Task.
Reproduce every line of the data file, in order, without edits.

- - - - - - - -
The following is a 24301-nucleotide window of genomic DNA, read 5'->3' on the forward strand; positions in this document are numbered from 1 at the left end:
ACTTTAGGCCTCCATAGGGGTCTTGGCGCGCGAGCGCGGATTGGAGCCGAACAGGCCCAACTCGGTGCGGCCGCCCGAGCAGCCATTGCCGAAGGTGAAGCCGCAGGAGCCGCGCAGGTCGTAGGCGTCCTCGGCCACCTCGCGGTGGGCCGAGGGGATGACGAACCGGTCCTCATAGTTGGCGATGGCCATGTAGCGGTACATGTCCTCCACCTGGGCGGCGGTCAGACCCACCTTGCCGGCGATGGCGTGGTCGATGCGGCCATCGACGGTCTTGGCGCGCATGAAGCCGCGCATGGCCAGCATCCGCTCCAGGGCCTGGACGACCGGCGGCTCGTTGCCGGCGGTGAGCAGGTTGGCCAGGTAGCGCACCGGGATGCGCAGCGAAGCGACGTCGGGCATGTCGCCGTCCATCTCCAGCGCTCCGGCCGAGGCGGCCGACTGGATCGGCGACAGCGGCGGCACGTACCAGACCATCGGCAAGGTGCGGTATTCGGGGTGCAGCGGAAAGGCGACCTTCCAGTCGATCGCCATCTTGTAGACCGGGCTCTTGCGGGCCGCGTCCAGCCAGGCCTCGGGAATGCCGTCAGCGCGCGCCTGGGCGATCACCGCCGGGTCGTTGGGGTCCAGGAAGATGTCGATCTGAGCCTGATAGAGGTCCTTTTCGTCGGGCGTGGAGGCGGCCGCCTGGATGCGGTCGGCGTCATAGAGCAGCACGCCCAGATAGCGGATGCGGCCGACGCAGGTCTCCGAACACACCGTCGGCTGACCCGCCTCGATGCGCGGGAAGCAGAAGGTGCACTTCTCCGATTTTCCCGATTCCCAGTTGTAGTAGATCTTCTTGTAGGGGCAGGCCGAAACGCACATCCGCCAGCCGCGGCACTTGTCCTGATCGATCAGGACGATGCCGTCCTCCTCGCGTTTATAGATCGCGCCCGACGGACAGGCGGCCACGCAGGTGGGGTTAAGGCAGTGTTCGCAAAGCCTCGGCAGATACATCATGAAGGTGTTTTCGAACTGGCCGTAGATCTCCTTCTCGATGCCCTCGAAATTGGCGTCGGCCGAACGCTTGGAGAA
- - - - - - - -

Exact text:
The following is a 24301-nucleotide window of genomic DNA, read 5'->3' on the forward strand; positions in this document are numbered from 1 at the left end:
ACTTTAGGCCTCCATAGGGGTCTTGGCGCGCGAGCGCGGATTGGAGCCGAACAGGCCCAACTCGGTGCGGCCGCCCGAGCAGCCATTGCCGAAGGTGAAGCCGCAGGAGCCGCGCAGGTCGTAGGCGTCCTCGGCCACCTCGCGGTGGGCCGAGGGGATGACGAACCGGTCCTCATAGTTGGCGATGGCCATGTAGCGGTACATGTCCTCCACCTGGGCGGCGGTCAGACCCACCTTGCCGGCGATGGCGTGGTCGATGCGGCCATCGACGGTCTTGGCGCGCATGAAGCCGCGCATGGCCAGCATCCGCTCCAGGGCCTGGACGACCGGCGGCTCGTTGCCGGCGGTGAGCAGGTTGGCCAGGTAGCGCACCGGGATGCGCAGCGAAGCGACGTCGGGCATGTCGCCGTCCATCTCCAGCGCTCCGGCCGAGGCGGCCGACTGGATCGGCGACAGCGGCGGCACGTACCAGACCATCGGCAAGGTGCGGTATTCGGGGTGCAGCGGAAAGGCGACCTTCCAGTCGATCGCCATCTTGTAGACCGGGCTCTTGCGGGCCGCGTCCAGCCAGGCCTCGGGAATGCCGTCAGCGCGCGCCTGGGCGATCACCGCCGGGTCGTTGGGGTCCAGGAAGATGTCGATCTGAGCCTGATAGAGGTCCTTTTCGTCGGGCGTGGAGGCGGCCGCCTGGATGCGGTCGGCGTCATAGAGCAGCACGCCCAGATAGCGGATGCGGCCGACGCAGGTCTCCGAACACACCGTCGGCTGACCCGCCTCGATGCGCGGGAAGCAGAAGGTGCACTTCTCCGATTTTCCCGATTCCCAGTTGTAGTAGATCTTCTTGTAGGGGCAGGCCGAAACGCACATCCGCCAGCCGCGGCACTTGTCCTGATCGATCAGGACGATGCCGTCCTCCTCGCGTTTATAGATCGCGCCCGACGGACAGGCGGCCACGCAGGTGGGGTTAAGGCAGTGTTCGCAAAGCCTCGGCAGATACATCATGAAGGTGTTTTCGAACTGGCCGTAGATCTCCTTCTCGATGCCCTCGAAATTGGCGTCGGCCGAACGCTTGGAGAA